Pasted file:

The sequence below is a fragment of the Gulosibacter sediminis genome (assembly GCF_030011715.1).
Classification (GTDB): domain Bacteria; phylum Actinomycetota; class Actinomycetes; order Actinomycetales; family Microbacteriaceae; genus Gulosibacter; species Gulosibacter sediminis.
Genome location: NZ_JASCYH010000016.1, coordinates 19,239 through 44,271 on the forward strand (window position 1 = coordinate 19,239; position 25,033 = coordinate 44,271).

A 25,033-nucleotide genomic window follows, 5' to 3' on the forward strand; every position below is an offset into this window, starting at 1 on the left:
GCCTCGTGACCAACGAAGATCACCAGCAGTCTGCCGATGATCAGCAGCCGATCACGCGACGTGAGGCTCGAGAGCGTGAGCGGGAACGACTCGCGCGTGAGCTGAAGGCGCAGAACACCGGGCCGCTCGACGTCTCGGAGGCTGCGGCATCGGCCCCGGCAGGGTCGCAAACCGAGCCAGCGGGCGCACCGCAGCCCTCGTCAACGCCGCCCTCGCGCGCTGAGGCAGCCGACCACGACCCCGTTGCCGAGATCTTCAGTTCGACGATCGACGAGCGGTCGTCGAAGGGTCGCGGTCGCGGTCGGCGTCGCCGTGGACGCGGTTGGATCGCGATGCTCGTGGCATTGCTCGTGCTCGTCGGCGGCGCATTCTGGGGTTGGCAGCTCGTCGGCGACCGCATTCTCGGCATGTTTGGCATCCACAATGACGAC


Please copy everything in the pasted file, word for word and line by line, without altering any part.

The sequence below is a fragment of the Gulosibacter sediminis genome (assembly GCF_030011715.1).
Classification (GTDB): domain Bacteria; phylum Actinomycetota; class Actinomycetes; order Actinomycetales; family Microbacteriaceae; genus Gulosibacter; species Gulosibacter sediminis.
Genome location: NZ_JASCYH010000016.1, coordinates 19,239 through 44,271 on the forward strand (window position 1 = coordinate 19,239; position 25,033 = coordinate 44,271).

A 25,033-nucleotide genomic window follows, 5' to 3' on the forward strand; every position below is an offset into this window, starting at 1 on the left:
GCCTCGTGACCAACGAAGATCACCAGCAGTCTGCCGATGATCAGCAGCCGATCACGCGACGTGAGGCTCGAGAGCGTGAGCGGGAACGACTCGCGCGTGAGCTGAAGGCGCAGAACACCGGGCCGCTCGACGTCTCGGAGGCTGCGGCATCGGCCCCGGCAGGGTCGCAAACCGAGCCAGCGGGCGCACCGCAGCCCTCGTCAACGCCGCCCTCGCGCGCTGAGGCAGCCGACCACGACCCCGTTGCCGAGATCTTCAGTTCGACGATCGACGAGCGGTCGTCGAAGGGTCGCGGTCGCGGTCGGCGTCGCCGTGGACGCGGTTGGATCGCGATGCTCGTGGCATTGCTCGTGCTCGTCGGCGGCGCATTCTGGGGTTGGCAGCTCGTCGGCGACCGCATTCTCGGCATGTTTGGCATCCACAATGACGAC